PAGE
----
Spies have had all sorts of great tools and gadgets, from self-inflating blow-up dolls during the Cold War to special listening devices deployed around the world today. But perhaps one of the most surprising devices was the rectal toolkit issued to some CIA officers deployed into Soviet-era Europe.
As more and more CIA officers were sent into dangerous places in Europe, including the democratic enclave of West Berlin, the dark times called for dark solutions that could be stored in a dark place — a place so dark the sun don't shine.
Talkin' about butts. The CIA turned to officers' butts.
There was a high chance that CIA officers and assets could and would be jailed by secret police, even if it was just on suspicion of being aligned with the U.S. or other western countries. So, the CIA wanted to give these people the best possible chance of escaping custody. But since assets would likely be strip searched, there was really only a couple places left to hide the tools.
And so the large capsule was created, filled with tiny tools that would help officers pick locks and cut through fine materials. The exact tools and materials used varied between different "rectal toolkits," but all of them were made with materials that were thought unlikely to splinter. They were also very carefully made to prevent leaks that would allow, uh, outside materials into the capsule.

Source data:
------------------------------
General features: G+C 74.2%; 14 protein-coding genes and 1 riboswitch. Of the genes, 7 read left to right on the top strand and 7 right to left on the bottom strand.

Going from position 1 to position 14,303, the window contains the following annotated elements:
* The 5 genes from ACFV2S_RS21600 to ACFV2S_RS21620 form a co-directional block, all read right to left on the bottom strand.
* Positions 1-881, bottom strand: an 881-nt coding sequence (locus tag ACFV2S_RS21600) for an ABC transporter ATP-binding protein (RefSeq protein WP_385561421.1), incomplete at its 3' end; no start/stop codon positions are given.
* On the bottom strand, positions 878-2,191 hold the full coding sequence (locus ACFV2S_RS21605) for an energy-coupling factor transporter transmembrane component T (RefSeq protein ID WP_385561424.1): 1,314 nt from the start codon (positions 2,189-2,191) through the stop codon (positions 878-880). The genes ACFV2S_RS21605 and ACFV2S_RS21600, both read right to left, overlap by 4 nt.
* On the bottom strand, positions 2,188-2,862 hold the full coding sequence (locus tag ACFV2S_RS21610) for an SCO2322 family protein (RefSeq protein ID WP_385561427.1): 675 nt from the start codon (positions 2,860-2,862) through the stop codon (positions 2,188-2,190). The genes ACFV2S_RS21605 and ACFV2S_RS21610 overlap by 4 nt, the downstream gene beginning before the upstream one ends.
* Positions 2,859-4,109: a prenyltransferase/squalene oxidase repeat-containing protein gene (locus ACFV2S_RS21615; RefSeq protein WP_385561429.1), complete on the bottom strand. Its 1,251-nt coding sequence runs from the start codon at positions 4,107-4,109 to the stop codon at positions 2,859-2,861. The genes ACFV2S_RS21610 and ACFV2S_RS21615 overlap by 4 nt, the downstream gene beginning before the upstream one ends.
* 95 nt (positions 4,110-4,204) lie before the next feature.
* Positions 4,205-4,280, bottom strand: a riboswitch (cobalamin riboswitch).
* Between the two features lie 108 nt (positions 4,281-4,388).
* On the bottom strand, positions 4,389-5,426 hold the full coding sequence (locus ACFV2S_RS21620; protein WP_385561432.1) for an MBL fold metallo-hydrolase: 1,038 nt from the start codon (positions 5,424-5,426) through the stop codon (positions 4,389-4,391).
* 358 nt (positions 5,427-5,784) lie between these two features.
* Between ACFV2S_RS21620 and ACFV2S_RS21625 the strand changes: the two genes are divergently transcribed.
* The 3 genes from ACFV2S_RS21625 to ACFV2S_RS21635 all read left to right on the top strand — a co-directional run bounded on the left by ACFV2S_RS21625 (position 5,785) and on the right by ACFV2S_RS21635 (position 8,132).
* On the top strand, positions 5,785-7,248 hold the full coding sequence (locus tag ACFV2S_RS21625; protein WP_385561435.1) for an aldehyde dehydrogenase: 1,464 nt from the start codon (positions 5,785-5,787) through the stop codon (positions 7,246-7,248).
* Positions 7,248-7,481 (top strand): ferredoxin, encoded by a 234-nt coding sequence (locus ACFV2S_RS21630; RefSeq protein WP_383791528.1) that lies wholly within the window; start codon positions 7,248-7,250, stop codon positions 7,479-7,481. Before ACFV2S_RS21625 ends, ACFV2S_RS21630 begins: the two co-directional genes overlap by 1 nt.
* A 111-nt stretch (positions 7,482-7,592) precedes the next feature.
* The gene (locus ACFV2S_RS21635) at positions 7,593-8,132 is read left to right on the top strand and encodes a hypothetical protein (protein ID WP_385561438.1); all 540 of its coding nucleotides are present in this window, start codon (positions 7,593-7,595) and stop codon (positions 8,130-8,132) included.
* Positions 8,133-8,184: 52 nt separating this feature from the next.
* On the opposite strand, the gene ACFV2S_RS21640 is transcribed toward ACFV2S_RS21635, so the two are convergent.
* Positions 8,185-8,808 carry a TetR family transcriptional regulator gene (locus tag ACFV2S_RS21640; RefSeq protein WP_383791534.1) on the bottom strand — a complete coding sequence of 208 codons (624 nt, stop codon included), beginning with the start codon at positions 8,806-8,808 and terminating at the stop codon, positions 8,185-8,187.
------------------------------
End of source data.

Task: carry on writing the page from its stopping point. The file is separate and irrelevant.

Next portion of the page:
If an officer were captured, he would go through the search, hopefully retain his toolkit, and then fish it out after the guards had left. Not exactly the moment that anyone dreams about when joining an espionage service, but still way better suffering a prolonged hostile interrogation.
Searches of the CIA history archives have not shown a specific case where a U.S. asset fished out this toolkit and used it to make good their escape, so it's not clear if it saved any specific person's life or government secrets from Soviet spies.